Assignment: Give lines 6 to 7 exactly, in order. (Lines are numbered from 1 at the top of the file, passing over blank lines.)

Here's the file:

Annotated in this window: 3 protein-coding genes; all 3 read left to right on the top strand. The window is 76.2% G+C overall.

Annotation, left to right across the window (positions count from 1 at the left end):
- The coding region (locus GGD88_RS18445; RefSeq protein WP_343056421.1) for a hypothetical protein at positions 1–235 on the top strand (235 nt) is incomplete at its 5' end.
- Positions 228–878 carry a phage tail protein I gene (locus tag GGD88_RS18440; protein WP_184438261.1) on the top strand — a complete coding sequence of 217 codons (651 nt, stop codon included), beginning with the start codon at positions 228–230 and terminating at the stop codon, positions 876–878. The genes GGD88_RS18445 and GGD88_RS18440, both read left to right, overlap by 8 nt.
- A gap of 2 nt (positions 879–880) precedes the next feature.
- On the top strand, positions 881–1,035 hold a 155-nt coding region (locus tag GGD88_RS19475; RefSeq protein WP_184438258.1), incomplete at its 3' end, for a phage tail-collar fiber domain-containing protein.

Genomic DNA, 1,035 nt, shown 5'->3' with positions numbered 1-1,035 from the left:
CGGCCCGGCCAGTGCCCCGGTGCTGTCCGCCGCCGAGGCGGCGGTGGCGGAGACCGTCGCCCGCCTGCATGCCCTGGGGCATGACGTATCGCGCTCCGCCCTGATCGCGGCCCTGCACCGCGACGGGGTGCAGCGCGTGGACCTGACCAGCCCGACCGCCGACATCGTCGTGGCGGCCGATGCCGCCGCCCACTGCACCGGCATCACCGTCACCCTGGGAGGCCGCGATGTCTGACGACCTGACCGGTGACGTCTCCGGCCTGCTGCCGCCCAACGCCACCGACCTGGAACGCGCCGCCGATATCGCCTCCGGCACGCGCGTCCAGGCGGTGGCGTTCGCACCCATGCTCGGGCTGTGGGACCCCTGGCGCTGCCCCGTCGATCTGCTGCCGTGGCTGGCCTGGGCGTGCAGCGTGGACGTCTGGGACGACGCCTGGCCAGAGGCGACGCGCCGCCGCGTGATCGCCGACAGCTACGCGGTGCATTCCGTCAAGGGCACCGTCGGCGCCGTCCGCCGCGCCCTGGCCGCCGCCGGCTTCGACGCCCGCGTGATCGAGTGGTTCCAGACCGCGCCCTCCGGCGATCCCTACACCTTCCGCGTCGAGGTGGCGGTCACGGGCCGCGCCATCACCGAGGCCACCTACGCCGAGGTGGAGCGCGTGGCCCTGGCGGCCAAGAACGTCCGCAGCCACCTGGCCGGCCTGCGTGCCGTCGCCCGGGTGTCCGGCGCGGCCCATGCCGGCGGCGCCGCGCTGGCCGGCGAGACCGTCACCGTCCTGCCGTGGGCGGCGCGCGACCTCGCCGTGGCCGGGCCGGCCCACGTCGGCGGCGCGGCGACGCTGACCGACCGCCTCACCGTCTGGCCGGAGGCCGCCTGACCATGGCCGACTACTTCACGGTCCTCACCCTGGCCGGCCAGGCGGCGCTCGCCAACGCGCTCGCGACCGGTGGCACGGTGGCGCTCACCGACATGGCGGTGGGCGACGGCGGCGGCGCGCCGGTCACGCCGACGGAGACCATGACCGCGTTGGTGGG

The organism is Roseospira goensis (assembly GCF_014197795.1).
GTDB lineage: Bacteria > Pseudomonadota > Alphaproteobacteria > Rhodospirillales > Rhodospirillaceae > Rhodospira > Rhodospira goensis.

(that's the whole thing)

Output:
- On the top strand, positions 881–1,035 hold a 155-nt coding region (locus tag GGD88_RS19475; RefSeq protein WP_184438258.1), incomplete at its 3' end, for a phage tail-collar fiber domain-containing protein.

Genomic DNA, 1,035 nt, shown 5'->3' with positions numbered 1-1,035 from the left: